W. Travis McMaken, The Sign of the Gospel: Toward an Evangelical Doctrine of Infant Baptism after Karl Barth, Emerging Scholars (Fortress, 2013), 20.
Infant baptism was practiced in extremis in the early Christian centuries, but it was always something of a practice in search of a theology. By pressing it into service in his dispute with the Pelagians, Augustine “provided the theology that led to infant baptism becoming general practice for the first time in the history of the church.” This was not his intent. In fact, he argued that it was already the church’s general practice, and had been since the time of the apostles. Other sources considered above belie this claim. Further, the logic of his argument moved away from the practice of infant baptism and toward the establishment of his doctrine of original sin and guilt. However, once “original sin was established as the basic framework for thinking, then it was natural for it to become the principal reason for infant baptism.” This resulted in infant baptism quickly becoming established as a standard practice—and, indeed, the definitive form of baptism—rather than an in extremis concession. As Karen Spierling notes, “infant baptism was an established practice of the Christian church” within one hundred years of Augustine’s dispute with the Pelagians.To see precisely how I define the sacramental argument, you’ll have to buy the book. So, go do that.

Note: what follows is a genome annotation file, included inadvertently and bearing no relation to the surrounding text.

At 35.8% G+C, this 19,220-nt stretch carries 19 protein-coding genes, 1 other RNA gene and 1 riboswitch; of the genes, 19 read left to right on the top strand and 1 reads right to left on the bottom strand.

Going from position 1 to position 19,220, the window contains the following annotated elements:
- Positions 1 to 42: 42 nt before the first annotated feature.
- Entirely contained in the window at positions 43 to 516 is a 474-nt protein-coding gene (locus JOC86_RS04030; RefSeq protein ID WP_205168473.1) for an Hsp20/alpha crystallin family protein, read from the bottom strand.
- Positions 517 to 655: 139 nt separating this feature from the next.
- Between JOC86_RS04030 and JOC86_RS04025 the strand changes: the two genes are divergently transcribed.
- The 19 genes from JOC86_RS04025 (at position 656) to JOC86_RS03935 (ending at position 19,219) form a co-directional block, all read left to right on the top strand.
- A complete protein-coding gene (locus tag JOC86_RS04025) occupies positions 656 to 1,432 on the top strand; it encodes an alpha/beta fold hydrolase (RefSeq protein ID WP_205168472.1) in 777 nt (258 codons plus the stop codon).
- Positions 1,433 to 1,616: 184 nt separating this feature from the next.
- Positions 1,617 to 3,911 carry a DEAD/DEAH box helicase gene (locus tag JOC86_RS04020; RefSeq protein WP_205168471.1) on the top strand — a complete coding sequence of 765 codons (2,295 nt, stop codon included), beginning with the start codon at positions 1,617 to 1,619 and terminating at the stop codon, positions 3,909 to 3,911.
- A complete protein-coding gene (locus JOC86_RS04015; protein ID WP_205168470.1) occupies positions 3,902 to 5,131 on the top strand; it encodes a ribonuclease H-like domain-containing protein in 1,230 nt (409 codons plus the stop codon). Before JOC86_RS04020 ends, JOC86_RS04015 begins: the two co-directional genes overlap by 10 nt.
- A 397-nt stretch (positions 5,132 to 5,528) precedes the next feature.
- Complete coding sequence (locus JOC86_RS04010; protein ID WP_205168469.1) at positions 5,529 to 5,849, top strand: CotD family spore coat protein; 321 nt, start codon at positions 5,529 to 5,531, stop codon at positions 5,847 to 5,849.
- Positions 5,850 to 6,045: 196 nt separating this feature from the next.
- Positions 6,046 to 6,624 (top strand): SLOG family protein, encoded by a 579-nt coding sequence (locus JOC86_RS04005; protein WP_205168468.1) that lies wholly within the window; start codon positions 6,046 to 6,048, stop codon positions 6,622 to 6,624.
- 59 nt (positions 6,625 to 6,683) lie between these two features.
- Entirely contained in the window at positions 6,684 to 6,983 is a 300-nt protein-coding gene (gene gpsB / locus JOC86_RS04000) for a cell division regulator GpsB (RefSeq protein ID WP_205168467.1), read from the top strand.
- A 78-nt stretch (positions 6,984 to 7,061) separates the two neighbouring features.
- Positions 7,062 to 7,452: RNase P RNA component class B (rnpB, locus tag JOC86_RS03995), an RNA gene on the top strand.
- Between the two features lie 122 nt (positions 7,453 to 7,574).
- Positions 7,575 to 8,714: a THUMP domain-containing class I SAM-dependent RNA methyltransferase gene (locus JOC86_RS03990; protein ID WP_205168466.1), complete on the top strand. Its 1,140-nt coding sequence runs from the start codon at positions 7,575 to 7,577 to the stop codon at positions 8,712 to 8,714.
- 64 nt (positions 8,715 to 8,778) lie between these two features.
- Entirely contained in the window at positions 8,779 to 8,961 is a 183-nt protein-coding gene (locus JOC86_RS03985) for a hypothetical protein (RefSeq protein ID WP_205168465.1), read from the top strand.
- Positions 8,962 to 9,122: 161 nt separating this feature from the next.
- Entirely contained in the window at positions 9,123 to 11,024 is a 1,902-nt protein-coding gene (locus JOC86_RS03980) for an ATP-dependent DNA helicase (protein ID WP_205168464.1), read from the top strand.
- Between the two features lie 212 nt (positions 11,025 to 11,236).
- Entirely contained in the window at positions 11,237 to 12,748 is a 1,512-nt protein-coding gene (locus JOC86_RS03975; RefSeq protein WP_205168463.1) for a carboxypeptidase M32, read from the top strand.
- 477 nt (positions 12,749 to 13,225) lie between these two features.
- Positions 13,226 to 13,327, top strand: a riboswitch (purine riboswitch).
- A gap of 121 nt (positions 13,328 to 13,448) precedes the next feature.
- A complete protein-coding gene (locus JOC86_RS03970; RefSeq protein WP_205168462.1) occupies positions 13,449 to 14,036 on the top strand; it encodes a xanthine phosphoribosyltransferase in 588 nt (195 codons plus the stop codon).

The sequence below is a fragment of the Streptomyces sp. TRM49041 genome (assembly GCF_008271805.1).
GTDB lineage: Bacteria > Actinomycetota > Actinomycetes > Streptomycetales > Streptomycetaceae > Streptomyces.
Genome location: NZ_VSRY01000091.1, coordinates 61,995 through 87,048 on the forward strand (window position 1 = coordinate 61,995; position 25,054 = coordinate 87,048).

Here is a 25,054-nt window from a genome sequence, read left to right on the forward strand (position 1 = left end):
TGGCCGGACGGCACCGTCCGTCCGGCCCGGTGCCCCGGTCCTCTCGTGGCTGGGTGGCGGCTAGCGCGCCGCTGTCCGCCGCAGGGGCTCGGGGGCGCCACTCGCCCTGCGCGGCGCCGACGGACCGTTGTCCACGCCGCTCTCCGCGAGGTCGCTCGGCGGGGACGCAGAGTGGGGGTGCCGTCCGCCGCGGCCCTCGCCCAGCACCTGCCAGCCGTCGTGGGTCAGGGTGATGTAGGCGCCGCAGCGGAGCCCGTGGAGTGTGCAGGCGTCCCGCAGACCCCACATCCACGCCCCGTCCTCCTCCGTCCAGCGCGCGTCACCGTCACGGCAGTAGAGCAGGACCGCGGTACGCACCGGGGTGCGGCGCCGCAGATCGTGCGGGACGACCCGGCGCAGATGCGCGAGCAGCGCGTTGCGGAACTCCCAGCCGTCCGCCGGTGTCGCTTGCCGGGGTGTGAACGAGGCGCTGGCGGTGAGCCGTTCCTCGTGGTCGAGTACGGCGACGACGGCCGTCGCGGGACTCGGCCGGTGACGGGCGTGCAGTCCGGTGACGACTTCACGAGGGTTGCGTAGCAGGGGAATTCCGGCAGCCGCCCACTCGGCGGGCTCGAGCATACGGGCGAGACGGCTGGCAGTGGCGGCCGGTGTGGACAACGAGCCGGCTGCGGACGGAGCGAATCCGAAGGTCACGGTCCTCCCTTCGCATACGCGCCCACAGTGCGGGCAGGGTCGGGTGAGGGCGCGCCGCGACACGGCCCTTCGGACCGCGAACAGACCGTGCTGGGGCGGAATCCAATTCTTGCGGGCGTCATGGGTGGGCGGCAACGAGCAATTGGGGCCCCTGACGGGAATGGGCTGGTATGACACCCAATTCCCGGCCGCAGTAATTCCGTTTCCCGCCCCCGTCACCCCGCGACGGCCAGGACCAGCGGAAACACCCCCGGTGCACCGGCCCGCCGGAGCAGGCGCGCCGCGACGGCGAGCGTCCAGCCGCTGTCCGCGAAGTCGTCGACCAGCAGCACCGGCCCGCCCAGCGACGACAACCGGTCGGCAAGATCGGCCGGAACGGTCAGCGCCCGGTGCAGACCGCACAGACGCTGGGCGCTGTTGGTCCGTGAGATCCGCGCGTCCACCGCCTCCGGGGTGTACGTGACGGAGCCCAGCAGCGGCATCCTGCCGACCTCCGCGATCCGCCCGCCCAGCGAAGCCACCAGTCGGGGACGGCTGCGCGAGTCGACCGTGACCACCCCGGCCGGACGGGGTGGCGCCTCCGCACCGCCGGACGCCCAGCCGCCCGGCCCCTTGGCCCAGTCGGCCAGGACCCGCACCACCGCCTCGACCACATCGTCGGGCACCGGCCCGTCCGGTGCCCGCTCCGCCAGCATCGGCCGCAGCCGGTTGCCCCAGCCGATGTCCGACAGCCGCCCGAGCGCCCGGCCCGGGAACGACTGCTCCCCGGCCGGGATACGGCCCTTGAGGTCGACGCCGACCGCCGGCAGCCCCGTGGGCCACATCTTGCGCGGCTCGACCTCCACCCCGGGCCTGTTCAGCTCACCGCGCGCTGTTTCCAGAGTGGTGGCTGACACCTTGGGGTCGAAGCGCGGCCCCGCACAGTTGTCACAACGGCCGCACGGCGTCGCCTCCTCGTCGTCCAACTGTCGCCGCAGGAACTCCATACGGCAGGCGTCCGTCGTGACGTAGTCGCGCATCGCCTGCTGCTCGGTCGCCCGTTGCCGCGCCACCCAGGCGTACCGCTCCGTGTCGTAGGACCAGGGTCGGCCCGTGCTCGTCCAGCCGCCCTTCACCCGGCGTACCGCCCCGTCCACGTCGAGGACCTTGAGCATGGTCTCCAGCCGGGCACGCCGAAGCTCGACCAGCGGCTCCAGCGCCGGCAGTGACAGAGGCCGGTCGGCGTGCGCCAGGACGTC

In this way, Augustine provided Christian theology with the first of its two great arguments in support of infant baptism, namely, the sacramental argument . . .